Camera manufacturer Canon, Tokyo, is seeking to expand even further into the security market, with a $2.8 billion cash offer to purchase Axis Communications, Lund, Sweden. After acquiring major VMS provider, Milestone, last summer, Canon’s foray into video surveillance is helping it build a solid platform of cameras and video management technology to create a total security solution for its customers.

According to a news report from Reuters, there is a $3.86 billion segment for network-connected security cameras, which is led by Axis with a 17.5 percent share as of 2013.

According to IHS Technology, Englewood, Colo., it is estimated that Axis Communications was the third largest supplier of video surveillance equipment in 2014 with over 5 percent of a global market worth around $15 billion.

Jon Cropley, IHS principal analyst, video surveillance, wrote in a Market Insight report dated February 10, 2015, when news of the potential acquisition hit the media, that “Canon’s acquisition of Axis is the latest in a number of major changes to the structure of the supply chain for video surveillance equipment…Today, the supply chain remains highly fragmented. The top 15 suppliers account for less than 50 percent of revenues and there are thousands of small suppliers. Consolidation has been anticipated for some time and Canon’s purchase of Axis could be just the start of a series of industry acquisitions in 2015.” 

“Canon has stated a couple of times last year that it aims for a leading position in network video surveillance. This was also a major reason for Canon’s acquisition of Danish software developer Milestone Systems in June 2014,” Lars Wahlström, Kreab, Swedish spokesperson for Canon in matters relating to the offer, told SDM.

 “I think it’s a bold strategic move on their part to go after building a big business in video-related surveillance solutions,” said John Mack, executive vice president, co-head of investment banking at Los Angeles-based Imperial Capital. “This purchase has everything to do with the evolution of a broader physical security product market. These larger companies are looking for opportunities to create a larger selection, either by organic growth and development efforts, or by virtue of acquisitions,” added Mack.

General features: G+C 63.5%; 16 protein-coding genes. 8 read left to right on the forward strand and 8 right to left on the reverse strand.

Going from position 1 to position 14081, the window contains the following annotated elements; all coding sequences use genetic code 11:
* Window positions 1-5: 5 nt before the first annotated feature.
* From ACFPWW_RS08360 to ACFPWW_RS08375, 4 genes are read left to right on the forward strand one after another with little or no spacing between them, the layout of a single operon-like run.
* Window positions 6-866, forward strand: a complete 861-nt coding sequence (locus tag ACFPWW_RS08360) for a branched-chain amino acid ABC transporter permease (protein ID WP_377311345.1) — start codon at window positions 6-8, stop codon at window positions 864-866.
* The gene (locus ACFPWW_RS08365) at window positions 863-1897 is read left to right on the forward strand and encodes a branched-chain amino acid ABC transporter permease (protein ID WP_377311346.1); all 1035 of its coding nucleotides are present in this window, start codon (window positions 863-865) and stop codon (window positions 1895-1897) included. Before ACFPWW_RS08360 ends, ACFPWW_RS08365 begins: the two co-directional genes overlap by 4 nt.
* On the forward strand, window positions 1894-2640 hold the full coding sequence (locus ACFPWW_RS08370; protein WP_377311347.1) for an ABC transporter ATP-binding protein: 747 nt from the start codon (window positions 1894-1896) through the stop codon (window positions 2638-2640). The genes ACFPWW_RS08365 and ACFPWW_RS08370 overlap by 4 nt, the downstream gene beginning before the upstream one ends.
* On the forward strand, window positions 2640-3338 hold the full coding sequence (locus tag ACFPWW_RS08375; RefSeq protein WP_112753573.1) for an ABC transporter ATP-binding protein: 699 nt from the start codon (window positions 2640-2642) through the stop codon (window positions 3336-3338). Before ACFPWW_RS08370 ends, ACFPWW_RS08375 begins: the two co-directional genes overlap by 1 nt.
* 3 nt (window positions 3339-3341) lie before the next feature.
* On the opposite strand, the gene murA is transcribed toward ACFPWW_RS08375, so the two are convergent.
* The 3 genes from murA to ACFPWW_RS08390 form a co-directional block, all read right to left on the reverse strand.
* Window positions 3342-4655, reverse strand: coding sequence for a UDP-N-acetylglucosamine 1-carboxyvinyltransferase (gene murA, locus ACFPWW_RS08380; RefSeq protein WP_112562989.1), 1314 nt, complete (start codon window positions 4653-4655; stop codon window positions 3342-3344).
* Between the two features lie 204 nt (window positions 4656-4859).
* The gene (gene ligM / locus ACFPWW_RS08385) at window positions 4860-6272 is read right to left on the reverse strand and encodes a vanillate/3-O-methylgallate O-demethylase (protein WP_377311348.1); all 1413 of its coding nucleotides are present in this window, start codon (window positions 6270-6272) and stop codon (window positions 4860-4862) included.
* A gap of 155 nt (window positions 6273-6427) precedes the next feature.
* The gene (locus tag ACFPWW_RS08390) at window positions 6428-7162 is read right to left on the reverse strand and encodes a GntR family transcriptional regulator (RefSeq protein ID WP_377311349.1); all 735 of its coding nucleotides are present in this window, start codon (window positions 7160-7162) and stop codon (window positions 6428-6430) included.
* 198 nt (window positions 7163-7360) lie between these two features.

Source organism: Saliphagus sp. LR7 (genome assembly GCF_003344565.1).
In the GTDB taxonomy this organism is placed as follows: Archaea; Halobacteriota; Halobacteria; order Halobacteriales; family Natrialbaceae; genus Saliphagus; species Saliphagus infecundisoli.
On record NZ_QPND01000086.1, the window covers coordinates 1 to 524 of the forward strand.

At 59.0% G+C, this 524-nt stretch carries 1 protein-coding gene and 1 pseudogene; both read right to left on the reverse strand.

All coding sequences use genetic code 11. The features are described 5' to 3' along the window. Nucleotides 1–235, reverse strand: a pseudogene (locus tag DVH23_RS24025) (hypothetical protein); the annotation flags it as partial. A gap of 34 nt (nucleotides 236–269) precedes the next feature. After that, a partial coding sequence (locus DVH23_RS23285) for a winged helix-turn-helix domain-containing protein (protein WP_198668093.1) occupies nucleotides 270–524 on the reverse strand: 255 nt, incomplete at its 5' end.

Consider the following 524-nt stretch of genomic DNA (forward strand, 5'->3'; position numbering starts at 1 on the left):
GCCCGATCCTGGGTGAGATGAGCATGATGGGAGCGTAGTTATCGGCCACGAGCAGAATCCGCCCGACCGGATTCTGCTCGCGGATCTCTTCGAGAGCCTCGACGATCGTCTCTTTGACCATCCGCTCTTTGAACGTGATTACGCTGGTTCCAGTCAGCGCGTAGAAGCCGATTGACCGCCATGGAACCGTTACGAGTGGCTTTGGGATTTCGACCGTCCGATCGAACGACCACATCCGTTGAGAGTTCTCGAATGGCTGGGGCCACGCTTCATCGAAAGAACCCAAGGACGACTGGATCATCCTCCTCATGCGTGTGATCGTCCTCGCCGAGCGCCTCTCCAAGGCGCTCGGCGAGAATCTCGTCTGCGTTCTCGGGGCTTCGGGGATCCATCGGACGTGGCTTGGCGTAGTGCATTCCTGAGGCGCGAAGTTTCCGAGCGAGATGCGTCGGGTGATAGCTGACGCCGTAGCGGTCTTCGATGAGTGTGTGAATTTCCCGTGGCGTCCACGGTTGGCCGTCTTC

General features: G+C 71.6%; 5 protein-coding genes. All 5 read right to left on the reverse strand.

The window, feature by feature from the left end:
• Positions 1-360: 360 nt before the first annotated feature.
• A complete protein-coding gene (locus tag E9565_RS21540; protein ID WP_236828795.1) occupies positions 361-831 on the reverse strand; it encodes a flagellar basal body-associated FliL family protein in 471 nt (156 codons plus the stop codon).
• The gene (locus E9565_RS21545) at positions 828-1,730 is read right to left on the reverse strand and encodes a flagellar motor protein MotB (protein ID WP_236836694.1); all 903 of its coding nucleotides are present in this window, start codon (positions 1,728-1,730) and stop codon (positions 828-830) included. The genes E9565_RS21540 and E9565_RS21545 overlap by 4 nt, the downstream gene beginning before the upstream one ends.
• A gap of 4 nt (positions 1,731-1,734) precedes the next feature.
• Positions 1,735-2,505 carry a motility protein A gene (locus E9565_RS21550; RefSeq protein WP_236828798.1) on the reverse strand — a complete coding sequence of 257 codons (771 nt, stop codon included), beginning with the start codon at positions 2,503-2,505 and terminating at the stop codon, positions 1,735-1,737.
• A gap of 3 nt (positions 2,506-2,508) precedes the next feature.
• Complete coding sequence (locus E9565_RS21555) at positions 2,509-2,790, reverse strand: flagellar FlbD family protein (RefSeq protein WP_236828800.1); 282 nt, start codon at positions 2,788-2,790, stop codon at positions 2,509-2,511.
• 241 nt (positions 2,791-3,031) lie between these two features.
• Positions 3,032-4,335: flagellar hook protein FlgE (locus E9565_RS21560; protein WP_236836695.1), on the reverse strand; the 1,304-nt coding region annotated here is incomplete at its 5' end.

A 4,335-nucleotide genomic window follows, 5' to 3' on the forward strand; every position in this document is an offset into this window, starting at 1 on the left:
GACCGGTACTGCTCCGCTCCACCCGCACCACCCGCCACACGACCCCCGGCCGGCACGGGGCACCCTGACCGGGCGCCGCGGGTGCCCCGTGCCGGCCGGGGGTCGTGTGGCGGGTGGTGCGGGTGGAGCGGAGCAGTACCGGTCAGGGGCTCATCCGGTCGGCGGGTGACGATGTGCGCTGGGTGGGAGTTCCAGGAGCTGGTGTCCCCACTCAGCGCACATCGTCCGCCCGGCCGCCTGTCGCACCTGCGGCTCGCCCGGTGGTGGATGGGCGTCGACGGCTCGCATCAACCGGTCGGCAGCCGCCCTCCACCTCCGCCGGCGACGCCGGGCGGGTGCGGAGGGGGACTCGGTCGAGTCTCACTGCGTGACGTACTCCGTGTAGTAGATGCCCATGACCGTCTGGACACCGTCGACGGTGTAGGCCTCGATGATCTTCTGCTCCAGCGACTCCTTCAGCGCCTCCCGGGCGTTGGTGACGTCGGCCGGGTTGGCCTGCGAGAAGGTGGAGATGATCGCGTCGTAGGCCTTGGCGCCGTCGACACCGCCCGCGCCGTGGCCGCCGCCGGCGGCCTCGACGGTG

While the purchase of Axis by Canon is not finalized, the deal is expected to close in early spring, assuming it receives stockholder approval. According to Axis Communications, its board of directors has approved the transaction and the three top shareholders, including the founders, have approved the plan — tantamount to approximately 39.5 percent of the total number of shares.

“Axis has a leading position in that market and Canon has followed the company closely for some time,” said Wahlström.” As for the offer’s timing? “I would guess is more a matter of opportunity,” he replied. “After a period of initial discussions, where not only the business fit, but also the cultural fit was found to match and complement, both sides developed a friendly and constructive relationship, resulting in the recommended public offer presented Tuesday, February 10.”

According to both parties, Axis will retain its identity under Canon. “The unique culture that exists at Axis is seen as a major strength, and Axis will remain as a separate legal entity within the Canon Group,” commented Wahlström. To date, in addition, to retaining the name, the management team will also remain intact.

Axis is believed by many to be the market leader when it comes to IP cameras. Indeed, it introduced the industry’s first network camera nearly 20 years ago, in 1996. Milestone’s software development has made it a leader in network video surveillance management, and its acquisition last summer made it clear to the industry that Canon was set on making its mark on the security industry.  

Rokus van Iperen, president and CEO, Canon Europe, Middle East and Africa, explained in a previous SDM news story, “Canon is aiming to take a leadership position in network video surveillance and we are making an important strategic investment today to realize our objective to expand in this market. Together with Milestone, we can accelerate our growth by delivering new advanced products and solutions for new sectors, through new channels, to offer greater customer value.”

With the acquisition of Axis, it is clear that Canon has moved well beyond its original brand positioning with high-end cameras. “Imagine now, if you are Canon and selling to dealers —you are selling cameras from Canon, software from Milestone and now camera and video related peripherals from Axis. You are building a ‘solution’ around all of their components,” said Mack.

Does this mean open platforms may take a step backwards as single-source manufacturers offering all of a system’s video components focus on developing products that are optimized to work best with their own products?

“There will still be open platforms; I don’t think that is changing. But if you are one of the larger camera manufacturers and you haven’t pursued this (solution) strategy, I think you are going to be thinking about it, and if you are one of the standalone VMS players, you are certainly going to be thinking about how to get partnered to deal with this ‘new world order’ of everything integrating together within one solution,” added Mack.

According to Canon, the offer will be launched as soon as the offer document is approved by the Swedish Financial Supervisory Authority.